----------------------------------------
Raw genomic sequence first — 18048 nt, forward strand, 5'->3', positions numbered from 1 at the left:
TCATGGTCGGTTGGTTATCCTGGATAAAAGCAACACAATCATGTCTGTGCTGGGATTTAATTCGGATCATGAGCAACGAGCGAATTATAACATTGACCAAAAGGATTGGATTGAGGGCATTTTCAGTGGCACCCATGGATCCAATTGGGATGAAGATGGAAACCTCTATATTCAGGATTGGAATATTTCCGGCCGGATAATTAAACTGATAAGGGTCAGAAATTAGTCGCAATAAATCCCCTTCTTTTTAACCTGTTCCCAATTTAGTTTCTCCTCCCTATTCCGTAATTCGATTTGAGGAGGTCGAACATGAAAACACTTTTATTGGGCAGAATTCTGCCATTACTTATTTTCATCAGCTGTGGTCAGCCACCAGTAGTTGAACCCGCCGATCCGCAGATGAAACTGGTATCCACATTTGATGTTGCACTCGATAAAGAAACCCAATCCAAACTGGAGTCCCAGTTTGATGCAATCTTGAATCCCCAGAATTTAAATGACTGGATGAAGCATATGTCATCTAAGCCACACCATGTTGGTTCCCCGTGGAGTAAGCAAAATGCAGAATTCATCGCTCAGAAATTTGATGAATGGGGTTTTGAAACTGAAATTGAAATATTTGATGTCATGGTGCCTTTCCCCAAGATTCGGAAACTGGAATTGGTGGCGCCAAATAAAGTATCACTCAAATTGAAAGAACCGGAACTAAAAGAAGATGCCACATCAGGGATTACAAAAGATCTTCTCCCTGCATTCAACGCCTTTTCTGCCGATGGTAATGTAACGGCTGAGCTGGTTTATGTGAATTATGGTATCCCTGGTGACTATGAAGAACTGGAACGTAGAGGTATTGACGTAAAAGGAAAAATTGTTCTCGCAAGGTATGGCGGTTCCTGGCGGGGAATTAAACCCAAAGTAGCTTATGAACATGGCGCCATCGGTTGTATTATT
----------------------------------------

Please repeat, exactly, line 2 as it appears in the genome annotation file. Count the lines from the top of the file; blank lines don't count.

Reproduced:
TCATGGTCGGTTGGTTATCCTGGATAAAAGCAACACAATCATGTCTGTGCTGGGATTTAATTCGGATCATGAGCAACGAGCGAATTATAACATTGACCAAAAGGATTGGATTGAGGGCATTTTCAGTGGCACCCATGGATCCAATTGGGATGAAGATGGAAACCTCTATATTCAGGATTGGAATATTTCCGGCCGGATAATTAAACTGATAAGGGTCAGAAATTAGTCGCAATAAATCCCCTTCTTTTTAACCTGTTCCCAATTTAGTTTCTCCTCCCTATTCCGTAATTCGATTTGAGGAGGTCGAACATGAAAACACTTTTATTGGGCAGAATTCTGCCATTACTTATTTTCATCAGCTGTGGTCAGCCACCAGTAGTTGAACCCGCCGATCCGCAGATGAAACTGGTATCCACATTTGATGTTGCACTCGATAAAGAAACCCAATCCAAACTGGAGTCCCAGTTTGATGCAATCTTGAATCCCCAGAATTTAAATGACTGGATGAAGCATATGTCATCTAAGCCACACCATGTTGGTTCCCCGTGGAGTAAGCAAAATGCAGAATTCATCGCTCAGAAATTTGATGAATGGGGTTTTGAAACTGAAATTGAAATATTTGATGTCATGGTGCCTTTCCCCAAGATTCGGAAACTGGAATTGGTGGCGCCAAATAAAGTATCACTCAAATTGAAAGAACCGGAACTAAAAGAAGATGCCACATCAGGGATTACAAAAGATCTTCTCCCTGCATTCAACGCCTTTTCTGCCGATGGTAATGTAACGGCTGAGCTGGTTTATGTGAATTATGGTATCCCTGGTGACTATGAAGAACTGGAACGTAGAGGTATTGACGTAAAAGGAAAAATTGTTCTCGCAAGGTATGGCGGTTCCTGGCGGGGAATTAAACCCAAAGTAGCTTATGAACATGGCGCCATCGGTTGTATTATT